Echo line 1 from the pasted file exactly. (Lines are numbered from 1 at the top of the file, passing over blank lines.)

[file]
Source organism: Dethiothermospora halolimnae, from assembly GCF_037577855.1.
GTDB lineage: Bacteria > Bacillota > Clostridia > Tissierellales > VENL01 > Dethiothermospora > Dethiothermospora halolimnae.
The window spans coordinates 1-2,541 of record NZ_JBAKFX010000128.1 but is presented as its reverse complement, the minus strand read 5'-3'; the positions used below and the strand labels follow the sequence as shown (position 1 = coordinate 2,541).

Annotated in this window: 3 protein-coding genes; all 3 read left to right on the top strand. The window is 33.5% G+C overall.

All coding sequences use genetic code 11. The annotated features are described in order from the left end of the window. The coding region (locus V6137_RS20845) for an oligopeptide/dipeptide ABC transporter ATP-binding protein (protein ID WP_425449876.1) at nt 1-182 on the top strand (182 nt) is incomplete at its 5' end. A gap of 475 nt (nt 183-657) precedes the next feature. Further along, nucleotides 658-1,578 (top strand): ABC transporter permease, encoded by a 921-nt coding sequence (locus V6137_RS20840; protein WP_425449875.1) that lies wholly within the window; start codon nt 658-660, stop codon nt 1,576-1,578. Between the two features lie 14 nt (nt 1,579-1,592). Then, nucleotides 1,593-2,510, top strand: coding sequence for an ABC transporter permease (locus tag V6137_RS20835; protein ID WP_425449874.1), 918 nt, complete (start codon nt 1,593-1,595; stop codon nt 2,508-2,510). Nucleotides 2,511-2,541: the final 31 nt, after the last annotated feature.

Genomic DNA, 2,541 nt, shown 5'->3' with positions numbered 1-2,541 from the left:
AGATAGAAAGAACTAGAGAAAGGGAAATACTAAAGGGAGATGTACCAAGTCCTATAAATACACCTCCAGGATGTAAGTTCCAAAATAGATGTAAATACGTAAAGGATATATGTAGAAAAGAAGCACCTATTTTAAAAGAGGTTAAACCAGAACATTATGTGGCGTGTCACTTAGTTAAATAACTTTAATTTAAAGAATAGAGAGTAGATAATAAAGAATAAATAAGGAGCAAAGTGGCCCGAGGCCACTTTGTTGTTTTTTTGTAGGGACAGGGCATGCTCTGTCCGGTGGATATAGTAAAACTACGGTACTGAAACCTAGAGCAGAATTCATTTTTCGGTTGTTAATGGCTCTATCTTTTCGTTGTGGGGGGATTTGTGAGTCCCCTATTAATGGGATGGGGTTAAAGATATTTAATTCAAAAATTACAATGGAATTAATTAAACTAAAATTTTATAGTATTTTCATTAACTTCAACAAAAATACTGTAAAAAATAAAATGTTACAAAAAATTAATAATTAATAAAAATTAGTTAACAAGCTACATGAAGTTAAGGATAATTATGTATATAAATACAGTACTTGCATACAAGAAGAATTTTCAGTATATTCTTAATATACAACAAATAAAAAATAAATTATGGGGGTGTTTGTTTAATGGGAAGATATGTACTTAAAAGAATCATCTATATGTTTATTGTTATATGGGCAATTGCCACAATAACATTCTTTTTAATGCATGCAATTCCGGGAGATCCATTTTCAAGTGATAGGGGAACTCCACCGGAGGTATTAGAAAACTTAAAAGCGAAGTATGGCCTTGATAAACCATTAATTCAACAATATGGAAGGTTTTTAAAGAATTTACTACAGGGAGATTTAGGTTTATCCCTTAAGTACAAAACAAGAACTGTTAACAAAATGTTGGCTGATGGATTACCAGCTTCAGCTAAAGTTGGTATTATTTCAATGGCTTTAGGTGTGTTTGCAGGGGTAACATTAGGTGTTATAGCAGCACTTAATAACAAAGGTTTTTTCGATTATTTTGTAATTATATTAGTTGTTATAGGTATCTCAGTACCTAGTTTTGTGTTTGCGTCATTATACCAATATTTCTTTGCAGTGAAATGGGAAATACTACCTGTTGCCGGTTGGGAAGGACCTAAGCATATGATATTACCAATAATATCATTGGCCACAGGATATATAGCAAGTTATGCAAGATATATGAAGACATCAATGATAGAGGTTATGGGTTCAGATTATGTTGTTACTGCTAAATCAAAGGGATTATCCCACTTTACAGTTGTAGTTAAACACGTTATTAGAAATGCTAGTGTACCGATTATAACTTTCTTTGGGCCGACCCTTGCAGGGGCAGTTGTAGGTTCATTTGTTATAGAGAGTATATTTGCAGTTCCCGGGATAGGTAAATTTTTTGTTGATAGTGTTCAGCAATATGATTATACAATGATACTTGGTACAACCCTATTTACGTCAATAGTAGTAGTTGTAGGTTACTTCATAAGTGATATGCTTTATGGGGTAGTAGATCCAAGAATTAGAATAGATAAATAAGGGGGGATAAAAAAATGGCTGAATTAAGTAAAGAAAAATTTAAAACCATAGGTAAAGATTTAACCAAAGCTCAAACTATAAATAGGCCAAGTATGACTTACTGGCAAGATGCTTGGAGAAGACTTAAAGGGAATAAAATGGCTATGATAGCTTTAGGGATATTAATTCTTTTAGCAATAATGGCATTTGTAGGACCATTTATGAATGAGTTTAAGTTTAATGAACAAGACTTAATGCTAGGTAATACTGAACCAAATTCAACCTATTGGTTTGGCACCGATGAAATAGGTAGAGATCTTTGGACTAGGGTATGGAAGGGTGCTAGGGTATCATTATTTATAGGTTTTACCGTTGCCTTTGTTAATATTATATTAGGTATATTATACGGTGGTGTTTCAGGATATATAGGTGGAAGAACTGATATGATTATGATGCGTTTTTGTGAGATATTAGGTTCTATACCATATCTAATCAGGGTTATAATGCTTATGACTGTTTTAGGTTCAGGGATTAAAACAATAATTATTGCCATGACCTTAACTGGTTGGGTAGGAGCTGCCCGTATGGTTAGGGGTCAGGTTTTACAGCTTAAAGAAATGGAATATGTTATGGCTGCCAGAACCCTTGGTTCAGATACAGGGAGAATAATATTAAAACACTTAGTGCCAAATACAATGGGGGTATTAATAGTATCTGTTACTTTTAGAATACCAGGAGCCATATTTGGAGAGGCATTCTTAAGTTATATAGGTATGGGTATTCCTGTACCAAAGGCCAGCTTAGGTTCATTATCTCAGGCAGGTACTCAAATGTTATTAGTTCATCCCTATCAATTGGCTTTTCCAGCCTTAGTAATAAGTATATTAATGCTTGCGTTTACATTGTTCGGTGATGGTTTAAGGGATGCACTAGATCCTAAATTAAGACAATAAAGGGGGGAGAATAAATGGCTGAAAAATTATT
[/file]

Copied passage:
Source organism: Dethiothermospora halolimnae, from assembly GCF_037577855.1.